Selectboard discusses Shelburne Comprehensive Plan

By Heather McKim

Two major issues were addressed at the July 23 meeting of the Shelburne Selectboard. Members (Chair Tim Pudvar absent) focused on the Shelburne Comprehensive Plan and street lights. Before members turned to the issues, Town Manager Paul Bohne announced the Shelburne Police Department won the Vermont Law Enforcement Challenge. Bohne also reported that installation was completed in the Marsett/Falls Road waterline project and work is nearly finished. While waiting for a technical issue to be remedied, members considered the approval of a capital note with the National Bank of Middlebury for $72,000 to finance a Highway Department dump truck. The one-year note was unanimously approved.

Town Planner Dean Pierce gave an overview of the Comprehensive Plan, starting with a bit of history. He explained that land-use planning in Shelburne began in the 1950s. The last major update came in 2007. In 2012, that plan was re-adopted so there would be more time to make revisions. “Towns are not required to plan, but if they do plan, they must plan in compliance with state requirements,” Pierce said. He explained that plan “elements” are set by the state and are not regulatory unless specific and mandatory language is used (i.e. “should” and “must”).

Tuesday night’s presentation was the most recent step in a long process toward updating the Comprehensive Plan. The new version shows many changes from the previous plan, including modification of the vision statement, reference to form-based code and new language to address the JAM Golf decision. There is also more information on housing, economic development, and parking; text has been changed to reflect the updated survey. There was special mention of population growth, which has been due to in-migration and natural increase below zero. This means that Shelburne’s ranks grow through people moving to the town rather than through births. Al Gobeille expressed concern that the plan seemed conflicted over growth. “Perhaps we can’t plan growth, but we can limit growth,” member Gary von Stange said. Pierce pointed to specific language within the draft that addresses land use. He noted, “The policy is motivated by the desire to keep rural parts rural.” Allison Cranmer, who filled in as Chair, said the draft should be reviewed section-by-section, and the Selectboard will address each piece at coming meetings. The hearing will continue at the next meeting on Aug. 27.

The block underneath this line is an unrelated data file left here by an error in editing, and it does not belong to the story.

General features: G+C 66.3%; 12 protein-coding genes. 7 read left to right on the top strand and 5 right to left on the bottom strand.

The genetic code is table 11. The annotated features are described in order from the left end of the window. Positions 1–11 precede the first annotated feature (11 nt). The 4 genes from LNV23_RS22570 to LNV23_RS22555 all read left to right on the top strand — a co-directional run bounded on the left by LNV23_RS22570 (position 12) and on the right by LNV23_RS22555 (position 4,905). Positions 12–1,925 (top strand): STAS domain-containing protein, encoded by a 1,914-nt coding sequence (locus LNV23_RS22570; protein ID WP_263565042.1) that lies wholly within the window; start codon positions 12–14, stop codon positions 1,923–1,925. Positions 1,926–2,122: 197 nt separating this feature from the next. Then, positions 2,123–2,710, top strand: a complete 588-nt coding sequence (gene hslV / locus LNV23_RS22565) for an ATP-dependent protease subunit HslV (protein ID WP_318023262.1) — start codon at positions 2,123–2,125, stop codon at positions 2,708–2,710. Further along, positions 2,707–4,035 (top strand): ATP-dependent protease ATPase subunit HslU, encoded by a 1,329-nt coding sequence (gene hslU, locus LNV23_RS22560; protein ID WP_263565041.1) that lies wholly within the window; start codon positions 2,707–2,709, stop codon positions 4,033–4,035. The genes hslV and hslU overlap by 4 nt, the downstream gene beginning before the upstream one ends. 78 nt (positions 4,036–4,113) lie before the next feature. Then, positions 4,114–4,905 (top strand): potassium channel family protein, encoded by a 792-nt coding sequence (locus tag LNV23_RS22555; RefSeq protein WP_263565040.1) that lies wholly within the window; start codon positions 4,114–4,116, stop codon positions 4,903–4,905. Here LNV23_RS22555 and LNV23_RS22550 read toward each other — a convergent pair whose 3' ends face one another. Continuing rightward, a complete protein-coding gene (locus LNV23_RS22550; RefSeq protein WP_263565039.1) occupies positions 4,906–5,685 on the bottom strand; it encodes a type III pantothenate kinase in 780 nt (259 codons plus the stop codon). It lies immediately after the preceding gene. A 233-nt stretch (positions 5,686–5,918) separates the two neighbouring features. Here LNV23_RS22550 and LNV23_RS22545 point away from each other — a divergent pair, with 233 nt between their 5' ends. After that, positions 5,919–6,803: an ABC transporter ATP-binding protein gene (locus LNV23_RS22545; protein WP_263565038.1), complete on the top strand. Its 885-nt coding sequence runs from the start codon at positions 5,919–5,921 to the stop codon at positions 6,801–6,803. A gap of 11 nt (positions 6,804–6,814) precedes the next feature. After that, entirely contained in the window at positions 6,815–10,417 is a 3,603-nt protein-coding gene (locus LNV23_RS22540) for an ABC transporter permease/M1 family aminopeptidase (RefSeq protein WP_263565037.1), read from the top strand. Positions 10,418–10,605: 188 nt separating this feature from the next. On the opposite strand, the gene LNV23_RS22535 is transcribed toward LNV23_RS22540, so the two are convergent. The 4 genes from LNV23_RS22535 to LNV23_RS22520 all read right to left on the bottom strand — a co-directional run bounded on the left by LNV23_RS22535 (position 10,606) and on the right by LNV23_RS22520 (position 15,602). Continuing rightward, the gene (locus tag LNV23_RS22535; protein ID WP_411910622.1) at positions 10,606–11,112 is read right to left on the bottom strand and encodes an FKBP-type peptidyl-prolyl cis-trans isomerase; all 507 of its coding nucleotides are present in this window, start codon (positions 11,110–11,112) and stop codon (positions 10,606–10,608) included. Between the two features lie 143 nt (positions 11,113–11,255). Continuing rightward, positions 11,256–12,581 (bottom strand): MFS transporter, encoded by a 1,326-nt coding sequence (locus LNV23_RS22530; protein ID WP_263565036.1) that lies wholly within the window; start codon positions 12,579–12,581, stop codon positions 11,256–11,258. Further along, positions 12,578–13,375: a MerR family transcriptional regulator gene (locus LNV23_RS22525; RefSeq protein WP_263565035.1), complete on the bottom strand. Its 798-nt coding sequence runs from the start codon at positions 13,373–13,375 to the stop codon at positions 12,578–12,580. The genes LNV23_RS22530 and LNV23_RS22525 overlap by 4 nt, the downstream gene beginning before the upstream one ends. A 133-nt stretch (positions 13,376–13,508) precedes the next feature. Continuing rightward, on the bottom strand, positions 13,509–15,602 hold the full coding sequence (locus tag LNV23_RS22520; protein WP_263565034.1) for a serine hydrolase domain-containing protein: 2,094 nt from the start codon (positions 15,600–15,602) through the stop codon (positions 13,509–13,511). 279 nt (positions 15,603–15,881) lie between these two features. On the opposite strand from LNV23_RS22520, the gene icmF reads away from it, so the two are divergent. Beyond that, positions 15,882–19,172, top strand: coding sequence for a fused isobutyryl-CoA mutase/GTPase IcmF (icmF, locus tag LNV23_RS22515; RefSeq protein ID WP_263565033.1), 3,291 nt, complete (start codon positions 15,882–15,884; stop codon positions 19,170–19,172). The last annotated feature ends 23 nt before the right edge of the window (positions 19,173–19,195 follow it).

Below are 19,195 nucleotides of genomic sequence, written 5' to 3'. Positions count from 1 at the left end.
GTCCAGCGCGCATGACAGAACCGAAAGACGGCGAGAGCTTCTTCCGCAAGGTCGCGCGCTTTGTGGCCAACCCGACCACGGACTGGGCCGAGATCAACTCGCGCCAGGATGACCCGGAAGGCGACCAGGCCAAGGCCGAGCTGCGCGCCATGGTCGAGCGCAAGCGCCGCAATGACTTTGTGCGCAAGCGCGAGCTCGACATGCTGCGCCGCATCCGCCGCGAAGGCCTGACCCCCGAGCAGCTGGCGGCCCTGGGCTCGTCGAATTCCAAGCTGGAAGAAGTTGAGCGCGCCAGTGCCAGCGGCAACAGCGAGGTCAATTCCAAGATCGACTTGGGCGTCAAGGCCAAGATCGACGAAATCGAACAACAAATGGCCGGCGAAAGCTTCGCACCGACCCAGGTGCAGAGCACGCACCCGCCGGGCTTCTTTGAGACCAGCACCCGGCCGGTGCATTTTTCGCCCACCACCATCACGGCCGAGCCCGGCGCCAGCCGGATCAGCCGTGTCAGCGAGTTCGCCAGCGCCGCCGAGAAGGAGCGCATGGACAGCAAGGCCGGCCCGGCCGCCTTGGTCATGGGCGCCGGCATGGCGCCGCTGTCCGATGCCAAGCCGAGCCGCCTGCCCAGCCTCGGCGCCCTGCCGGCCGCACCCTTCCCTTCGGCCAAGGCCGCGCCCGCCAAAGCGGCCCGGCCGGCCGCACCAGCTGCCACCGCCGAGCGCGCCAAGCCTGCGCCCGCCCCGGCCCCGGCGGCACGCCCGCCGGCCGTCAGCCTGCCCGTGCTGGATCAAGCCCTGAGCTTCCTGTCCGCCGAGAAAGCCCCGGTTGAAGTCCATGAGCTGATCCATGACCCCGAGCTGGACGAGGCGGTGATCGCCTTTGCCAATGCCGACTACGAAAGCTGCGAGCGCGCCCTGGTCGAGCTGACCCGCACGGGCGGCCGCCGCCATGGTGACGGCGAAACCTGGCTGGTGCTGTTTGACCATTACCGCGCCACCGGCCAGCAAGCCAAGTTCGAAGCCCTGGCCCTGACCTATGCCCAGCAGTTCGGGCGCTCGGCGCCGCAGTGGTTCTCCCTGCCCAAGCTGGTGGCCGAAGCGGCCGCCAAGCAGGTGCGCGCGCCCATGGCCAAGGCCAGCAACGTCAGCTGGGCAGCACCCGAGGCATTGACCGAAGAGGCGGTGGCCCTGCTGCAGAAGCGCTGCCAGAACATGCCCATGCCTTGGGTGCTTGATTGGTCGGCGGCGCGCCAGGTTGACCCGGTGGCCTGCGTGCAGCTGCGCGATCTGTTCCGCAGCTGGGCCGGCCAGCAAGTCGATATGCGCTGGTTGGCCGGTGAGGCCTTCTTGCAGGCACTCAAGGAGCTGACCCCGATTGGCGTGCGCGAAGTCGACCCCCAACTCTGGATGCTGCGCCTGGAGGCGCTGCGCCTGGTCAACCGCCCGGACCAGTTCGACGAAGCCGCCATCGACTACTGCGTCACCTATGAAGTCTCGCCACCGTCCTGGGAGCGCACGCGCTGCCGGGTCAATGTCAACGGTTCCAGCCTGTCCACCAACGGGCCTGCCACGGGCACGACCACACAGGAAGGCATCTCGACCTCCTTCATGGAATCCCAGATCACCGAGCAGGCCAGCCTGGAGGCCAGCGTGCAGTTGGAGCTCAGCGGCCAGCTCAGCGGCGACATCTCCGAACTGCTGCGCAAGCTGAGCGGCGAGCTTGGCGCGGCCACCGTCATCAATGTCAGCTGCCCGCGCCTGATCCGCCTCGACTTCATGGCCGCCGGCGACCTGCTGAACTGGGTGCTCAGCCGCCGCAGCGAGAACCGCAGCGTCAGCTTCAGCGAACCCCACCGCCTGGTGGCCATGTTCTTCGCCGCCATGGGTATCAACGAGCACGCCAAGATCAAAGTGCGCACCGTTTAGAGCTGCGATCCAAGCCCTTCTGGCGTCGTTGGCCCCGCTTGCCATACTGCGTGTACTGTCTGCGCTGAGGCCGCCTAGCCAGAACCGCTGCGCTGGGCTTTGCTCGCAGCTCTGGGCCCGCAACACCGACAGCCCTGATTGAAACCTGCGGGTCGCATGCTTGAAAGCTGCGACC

Members then addressed matters connected to Champlain Housing Trust. The board voted to approve, amend, and ratify policies regarding equal opportunity, Fair Housing, use of excessive force, use of Vermont Community Development Program (VCDP) funds for lobbying, code of ethics for administration of VCDP, drag free workplace, and sub-recipient oversight. All of these were in support of participation in VCDP. The board accepted the VCDP grant agreement in support of the Harrington Village Project. Members also approved the administrative agreement, naming Colleen Haag as administrator, and appointed Lynnann Prom to the Recreation Committee (term ending 2016).

The final item of the evening addressed street lights. The board considered adopting guidelines to govern the reinstallation of certain street lights where they previously existed. While that was ultimately tabled, other decisions were made regarding how the town would proceed in addressing the often contentious issue. It was decided that a letter and map will go out to residents. While there was extensive debate over how to treat non-responses, members ultimately decided that non-responses would simply be treated as such, rather than automatically be tallied as a “yes.” The letter will be reviewed at the Aug. 27 meeting before it is sent out to residents.

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